Alternatively, you offer extra PTO as a reward when employees reach predictable, but challenging milestones.

At Prialto, we do this through our “Amplivacation” program. When our frontline workers reach their two-year anniversary, we give them an opportunity to take an additional five consecutive business days off and receive a cash bonus to help them go on a vacation that amplifies their well-being. We work with them to ensure their coworkers are equipped to take over all of their responsibilities so they enjoy their time off and fully disconnect from work.

Here’s how one of our employees in Guatemala, Alex, spent his amplivacation:

“For my Amplivacation, I went to a resort called Grand Sirenis which is located along the coastline of the Riviera Maya in Mexico, an hour and a half away from Cancun.

During my stay there, I did several activities such as snorkeling and a lot of swimming, attended some night shows within the resort, saw some wild animals like monkeys and iguanas, went to the spa, and, since it was all-inclusive, ate a lot!

I also visited an attraction park around 30 minutes from the resort called Xenses. As the name suggests, the park is centered on the senses and features some attractions designed to stimulate them. One of those is Xensatorium, a 10 min walk inside a pitch black tunnel where eight ecosystems are simulated. During the walk, you hear and feel the flora and fauna, the hot and cold, of a dessert, a jungle, a mountain, a swamp, among others.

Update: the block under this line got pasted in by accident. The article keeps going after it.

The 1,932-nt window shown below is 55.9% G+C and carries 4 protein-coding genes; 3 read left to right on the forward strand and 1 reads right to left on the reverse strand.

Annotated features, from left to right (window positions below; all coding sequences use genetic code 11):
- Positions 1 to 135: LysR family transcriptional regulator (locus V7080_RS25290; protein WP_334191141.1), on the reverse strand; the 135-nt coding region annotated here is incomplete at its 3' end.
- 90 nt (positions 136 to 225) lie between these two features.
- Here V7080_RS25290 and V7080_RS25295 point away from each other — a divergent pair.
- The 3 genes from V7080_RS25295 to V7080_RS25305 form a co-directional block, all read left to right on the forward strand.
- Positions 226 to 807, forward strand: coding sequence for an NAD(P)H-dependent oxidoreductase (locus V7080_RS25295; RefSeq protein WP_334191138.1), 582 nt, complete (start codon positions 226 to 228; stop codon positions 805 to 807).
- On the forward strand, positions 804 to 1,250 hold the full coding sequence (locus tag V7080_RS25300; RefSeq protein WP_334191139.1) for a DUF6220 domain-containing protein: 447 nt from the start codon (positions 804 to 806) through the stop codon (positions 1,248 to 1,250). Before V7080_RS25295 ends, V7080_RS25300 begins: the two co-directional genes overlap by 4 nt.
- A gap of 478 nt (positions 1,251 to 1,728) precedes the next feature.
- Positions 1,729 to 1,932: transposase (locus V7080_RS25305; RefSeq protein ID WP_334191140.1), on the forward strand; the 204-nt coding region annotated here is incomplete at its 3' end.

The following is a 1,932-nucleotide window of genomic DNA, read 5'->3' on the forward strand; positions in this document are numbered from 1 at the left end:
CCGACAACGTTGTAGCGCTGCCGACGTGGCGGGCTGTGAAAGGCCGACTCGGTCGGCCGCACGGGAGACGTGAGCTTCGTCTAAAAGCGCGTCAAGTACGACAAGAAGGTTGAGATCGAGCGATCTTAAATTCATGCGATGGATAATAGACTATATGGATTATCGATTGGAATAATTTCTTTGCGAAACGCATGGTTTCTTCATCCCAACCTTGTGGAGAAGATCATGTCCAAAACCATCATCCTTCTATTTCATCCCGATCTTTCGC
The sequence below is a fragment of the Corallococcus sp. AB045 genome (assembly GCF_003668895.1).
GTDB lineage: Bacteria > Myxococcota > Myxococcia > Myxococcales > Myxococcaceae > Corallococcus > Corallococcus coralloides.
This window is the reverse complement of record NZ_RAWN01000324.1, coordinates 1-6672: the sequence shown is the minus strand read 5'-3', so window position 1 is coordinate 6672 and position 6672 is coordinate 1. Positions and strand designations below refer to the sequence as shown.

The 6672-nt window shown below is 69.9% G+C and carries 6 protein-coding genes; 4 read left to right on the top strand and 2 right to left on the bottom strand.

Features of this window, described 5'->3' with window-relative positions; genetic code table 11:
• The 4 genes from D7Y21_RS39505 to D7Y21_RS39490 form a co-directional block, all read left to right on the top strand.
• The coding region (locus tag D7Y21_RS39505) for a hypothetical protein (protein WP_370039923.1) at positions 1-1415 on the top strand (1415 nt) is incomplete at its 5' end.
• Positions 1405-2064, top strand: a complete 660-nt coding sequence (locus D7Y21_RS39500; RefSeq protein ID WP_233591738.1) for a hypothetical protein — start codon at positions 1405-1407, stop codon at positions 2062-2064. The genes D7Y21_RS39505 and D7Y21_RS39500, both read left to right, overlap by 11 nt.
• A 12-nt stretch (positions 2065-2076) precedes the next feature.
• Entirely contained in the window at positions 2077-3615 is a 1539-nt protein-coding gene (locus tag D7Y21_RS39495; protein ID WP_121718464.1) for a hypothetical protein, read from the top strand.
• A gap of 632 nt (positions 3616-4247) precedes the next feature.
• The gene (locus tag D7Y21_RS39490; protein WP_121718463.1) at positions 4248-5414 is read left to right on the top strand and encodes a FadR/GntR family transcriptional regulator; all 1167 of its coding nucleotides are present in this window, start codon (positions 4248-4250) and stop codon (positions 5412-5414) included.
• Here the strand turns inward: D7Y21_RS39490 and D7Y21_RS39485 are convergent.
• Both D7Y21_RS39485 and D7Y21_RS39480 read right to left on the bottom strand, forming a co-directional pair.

Photo of our employee, Alex, standing in the Xensatorium while enjoying his PTO vacation.

This trip helped me to get away from the chaos of the city for a few days and to get in touch with nature a bit. It allowed to disconnect myself mentally from the daily stresses in a positive and refreshing way. I’m grateful for the opportunity Prialto gave me with this perk to do this.”

 

3) Prevent Vacations from Impacting Performance Reviews

25% of employees under the age of 35 and 17% of those 35+ say that they will forgo taking vacations because they think it will increase their likelihood of getting promoted. 

Though working long hours shows dedication, it’s often not an indication of performance since people make more mistakes when they’re tired and stressed out.

To prevent employees from burning themselves out in their efforts to get a promotion, make it a clear policy that taking time off does not affect perceptions of performance. Inform your team that you will only assess them on their results and so, if they’re doing well, they should feel free to enjoy their time off.

Remember: though it can be difficult when employees are out of the office, vacations refresh their mental well-being and dramatically boost their productivity.

About the Author: Emily leads Prialto's content production and distribution team with a special passion for helping people realize success. Her work and collaborations have appeared in Entrepreneur, Inc. and the Observer among others.